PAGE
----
from ALFRED SHILONGO in Windhoek, Namibia
WINDHOEK, (CAJ News) – NAMIBIA has been identified as a key growth market in the mining and energy sectors within sub-Saharan Africa in the medium term.
This is due to an overall improvement in the outlook for the sectors, thanks to stronger commodity prices, rapid advancements in technology-driven innovation and a more supportive local regulatory environment.
Robert Makunike, Country Operations Manager for Namibia at International SOS, said these coupled with a growing sustainability agenda in the sector open up substantial opportunities for them given that they have been supporting oil and gas clients in meeting their stringent requirements in Namibia over the years.
“From a sustainability point of view, we help organisations meet their health and safety requirements; we support them in their Duty of Care agenda, and in implementing public health programmes that positively impact the communities around the project site,” he said.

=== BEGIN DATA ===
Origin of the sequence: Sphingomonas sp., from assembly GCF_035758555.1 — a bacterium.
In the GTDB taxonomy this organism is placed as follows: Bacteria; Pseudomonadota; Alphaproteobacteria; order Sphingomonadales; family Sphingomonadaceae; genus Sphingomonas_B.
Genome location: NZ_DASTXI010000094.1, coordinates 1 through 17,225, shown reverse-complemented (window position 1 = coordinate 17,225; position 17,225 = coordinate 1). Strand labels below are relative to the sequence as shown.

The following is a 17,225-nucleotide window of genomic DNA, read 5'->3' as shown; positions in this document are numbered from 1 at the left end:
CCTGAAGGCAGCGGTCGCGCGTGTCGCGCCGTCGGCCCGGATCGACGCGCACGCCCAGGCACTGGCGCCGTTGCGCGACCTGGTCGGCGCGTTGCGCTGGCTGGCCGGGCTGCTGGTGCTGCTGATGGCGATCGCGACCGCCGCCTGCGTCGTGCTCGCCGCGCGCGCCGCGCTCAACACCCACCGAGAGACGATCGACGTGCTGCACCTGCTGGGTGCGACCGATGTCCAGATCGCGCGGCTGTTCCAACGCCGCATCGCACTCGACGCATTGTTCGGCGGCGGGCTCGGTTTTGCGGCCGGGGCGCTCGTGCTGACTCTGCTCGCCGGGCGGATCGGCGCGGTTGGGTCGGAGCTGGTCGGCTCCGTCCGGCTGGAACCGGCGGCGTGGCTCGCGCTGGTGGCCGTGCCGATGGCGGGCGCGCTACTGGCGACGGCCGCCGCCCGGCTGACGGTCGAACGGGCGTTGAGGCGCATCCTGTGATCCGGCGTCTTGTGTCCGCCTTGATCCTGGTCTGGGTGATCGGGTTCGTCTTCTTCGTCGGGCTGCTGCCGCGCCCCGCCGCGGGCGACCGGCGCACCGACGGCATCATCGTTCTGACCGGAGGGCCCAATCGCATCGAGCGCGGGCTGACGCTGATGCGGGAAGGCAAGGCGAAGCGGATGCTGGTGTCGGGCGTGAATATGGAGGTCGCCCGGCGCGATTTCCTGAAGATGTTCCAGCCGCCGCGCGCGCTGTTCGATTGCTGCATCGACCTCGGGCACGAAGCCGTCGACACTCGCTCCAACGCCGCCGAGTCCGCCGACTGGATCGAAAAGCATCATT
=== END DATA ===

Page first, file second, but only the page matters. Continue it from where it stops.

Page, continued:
International SOS first established a presence in Namibia in 2001 following the merger of Medical Rescue International, which had been providing emergency medical services in Namibia since 1993, and Aeromed, which had operated in the country since 1995.
After establishing a permanent presence in the country, supporting both onshore and offshore clients in Namibia, the amalgamated firm provided emergency medical support and emergency assistance evacuation services to numerous mining and oil and gas clients across the country.
However, a combination of factors, including a slowdown in economic activity due to the pandemic, resulted in constrained business activity and a contraction in new business opportunities in the region.
International SOS has identified resurgence in exploration within the booming energy sector, fuelled by constrained global supply for gas and oil and rising demand for greener energy sources such as hydrogen and uranium, as major catalysts for business expansion in the country.
“Moreover, since the pandemic, organisations have also had to find and adopt new ways of operating, ensuring business continuity and protecting their workforce,” added Makunike.
– CAJ News